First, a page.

Beijing – With 100 days until the start of the Winter Olympics, Beijing is promising a “simple and safe” 2022 Games — although preparations are anything but simple as China readies to host thousands of athletes and personnel as it battles COVID-19 flare-ups.
Beijing will be the first city to stage both the Summer and Winter Games, but the 2022 event is shadowed by the coronavirus pandemic and calls from human rights groups for a boycott over China’s treatment of Tibet, Uyghur Muslims and Hong Kong.
The Games will run Feb. 4 to 20, with all participants subject to daily COVID-19 tests and no international spectators. Unlike this year’s Tokyo Summer Games, local spectators will be allowed at events in and around the Chinese capital.
Athletes and other Games-related personnel will be enveloped in a “closed loop” including three clusters of venues — one in downtown Beijing, one in the outskirts near the Great Wall, and one to the northwest of the city, in Hebei province.
Also unlike the Tokyo Games, which were delayed by a year and faced speculation they would be cancelled, there has been little doubt the Beijing Winter Olympics will take place — no matter what — as an increasingly assertive China seizes the opportunity to demonstrate soft power.
Still, the countdown comes as China, with some of the world’s most stringent COVID-19 controls, battles small delta variant outbreaks. The Beijing and Wuhan marathons were postponed this week, and curbs on travel into the capital were announced due to dozens of daily new cases.
Restrictions on gatherings and travel have contributed to a lack of the anticipatory buzz that marked Beijing 2008 Summer Olympics — an extravaganza widely seen as China’s global coming-out party.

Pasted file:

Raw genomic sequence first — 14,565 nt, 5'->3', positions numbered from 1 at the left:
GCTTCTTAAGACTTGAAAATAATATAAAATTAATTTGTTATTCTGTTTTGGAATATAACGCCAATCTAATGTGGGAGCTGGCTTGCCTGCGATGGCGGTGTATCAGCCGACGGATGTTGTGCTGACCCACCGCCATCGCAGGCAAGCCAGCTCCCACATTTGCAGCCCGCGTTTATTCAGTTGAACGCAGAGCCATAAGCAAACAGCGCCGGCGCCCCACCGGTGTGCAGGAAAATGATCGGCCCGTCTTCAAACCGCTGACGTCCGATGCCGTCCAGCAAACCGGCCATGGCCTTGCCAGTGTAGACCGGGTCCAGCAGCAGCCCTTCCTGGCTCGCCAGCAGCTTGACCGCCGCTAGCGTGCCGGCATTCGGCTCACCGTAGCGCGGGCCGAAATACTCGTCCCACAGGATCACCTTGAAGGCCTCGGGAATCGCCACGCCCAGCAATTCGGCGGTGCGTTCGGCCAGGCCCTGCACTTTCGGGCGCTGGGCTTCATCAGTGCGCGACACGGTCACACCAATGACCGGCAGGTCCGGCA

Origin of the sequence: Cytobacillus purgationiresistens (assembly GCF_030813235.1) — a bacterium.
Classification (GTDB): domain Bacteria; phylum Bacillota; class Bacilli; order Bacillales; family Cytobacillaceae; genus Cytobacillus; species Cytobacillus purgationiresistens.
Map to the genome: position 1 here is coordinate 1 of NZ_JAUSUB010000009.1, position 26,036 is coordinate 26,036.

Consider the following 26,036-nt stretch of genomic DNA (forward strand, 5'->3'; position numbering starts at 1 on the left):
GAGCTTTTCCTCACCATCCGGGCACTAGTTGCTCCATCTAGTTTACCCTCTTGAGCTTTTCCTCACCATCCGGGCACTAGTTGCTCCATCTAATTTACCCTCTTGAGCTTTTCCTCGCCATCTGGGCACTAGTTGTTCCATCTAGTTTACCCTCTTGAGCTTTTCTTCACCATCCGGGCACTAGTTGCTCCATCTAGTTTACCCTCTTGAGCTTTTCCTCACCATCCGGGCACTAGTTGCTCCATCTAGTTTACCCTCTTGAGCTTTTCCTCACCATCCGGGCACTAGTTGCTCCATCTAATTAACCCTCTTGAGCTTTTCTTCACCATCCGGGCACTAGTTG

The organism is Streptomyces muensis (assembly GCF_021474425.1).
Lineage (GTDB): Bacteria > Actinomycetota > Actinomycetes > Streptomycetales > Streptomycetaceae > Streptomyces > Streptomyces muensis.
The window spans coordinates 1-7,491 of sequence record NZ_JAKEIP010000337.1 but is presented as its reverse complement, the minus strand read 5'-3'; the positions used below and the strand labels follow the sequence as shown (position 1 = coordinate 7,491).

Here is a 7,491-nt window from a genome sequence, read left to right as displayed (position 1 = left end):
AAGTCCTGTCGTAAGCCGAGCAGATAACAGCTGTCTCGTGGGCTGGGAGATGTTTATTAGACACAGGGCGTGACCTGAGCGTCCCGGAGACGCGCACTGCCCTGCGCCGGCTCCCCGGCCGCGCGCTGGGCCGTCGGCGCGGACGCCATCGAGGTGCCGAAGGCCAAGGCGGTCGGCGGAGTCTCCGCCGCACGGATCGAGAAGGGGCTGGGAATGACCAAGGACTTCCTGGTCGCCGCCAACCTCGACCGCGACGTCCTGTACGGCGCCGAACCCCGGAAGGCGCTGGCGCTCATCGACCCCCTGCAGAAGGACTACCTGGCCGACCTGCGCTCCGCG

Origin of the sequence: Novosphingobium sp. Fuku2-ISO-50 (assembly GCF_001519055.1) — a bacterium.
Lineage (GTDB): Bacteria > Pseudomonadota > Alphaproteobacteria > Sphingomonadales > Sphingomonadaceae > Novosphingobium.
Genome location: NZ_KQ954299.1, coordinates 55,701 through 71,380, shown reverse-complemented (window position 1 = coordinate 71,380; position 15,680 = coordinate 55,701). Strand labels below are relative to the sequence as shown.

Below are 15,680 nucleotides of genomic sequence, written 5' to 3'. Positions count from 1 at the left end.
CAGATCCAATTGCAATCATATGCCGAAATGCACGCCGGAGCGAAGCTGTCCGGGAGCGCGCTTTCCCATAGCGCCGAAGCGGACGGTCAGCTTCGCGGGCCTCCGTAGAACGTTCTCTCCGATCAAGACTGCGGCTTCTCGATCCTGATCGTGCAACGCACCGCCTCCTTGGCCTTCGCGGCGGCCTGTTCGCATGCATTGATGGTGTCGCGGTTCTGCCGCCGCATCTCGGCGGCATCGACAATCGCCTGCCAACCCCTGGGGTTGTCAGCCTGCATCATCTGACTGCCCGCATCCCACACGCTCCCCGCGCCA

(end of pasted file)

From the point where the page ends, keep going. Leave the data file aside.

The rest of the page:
Since then, China has risen to superpower status, locked in antagonistic competition with the United States and under the increasingly authoritarian leadership of President Xi Jinping, with tightened censorship and suppression of dissent.
During the torch-lighting ceremony in Athens earlier this month, rights activists unfurled a banner reading “No Genocide Games” and waved a Tibetan flag, although the ceremony itself was not interrupted, as had been the case for the 2008 Beijing Summer Games.
Rights groups and some U.S. lawmakers have called on the International Olympic Committee to postpone the Winter Games and relocate the event unless China ends what the United States deems ongoing genocide against Uyghurs and other Muslim minority groups.
Activists and U.N. rights experts have said that at least 1 million Muslims were detained in camps in Xinjiang since 2017. Beijing denies all allegations of abuse of Uyghurs and describes the camps as vocational training facilities to combat religious extremism.
After Boston Celtics center Enes Kanter posted videos denouncing China’s human rights record last week, his name appeared to be blocked on China’s social media platform Weibo, and his team’s highlights were dropped from a domestic sports platform.
While no country has said its athletes will boycott the Games, European, British and American lawmakers have all voted for their diplomats to do so.
Some facilities built for 2008, including the Bird’s Nest Stadium, will be re-used for 2022. Others have been newly built near the city of Zhangjiakou in Hebei province, connected to Beijing by high speed rail, with the region’s cold but dry winters requiring the help of artificial snow to cover slopes.
The Games are also set to feature players from North America’s National Hockey League after they skipped the 2018 edition in Pyeongchang, South Korea, with superstars like Canada’s Sidney Crosby and Russia’s Alexander Ovechkin poised to add star power.
And while Xi has positioned the Games as an opportunity to accelerate development of winter sports, China is not expected to be among the biggest medals winners.
China topped the gold medals table at the 2008 Summer Games and came second at Tokyo, but won just one in the Winter Games in Pyeongchang and finished 14th overall.
In a time of both misinformation and too much information, quality journalism is more crucial than ever.
By subscribing, you can help us get the story right.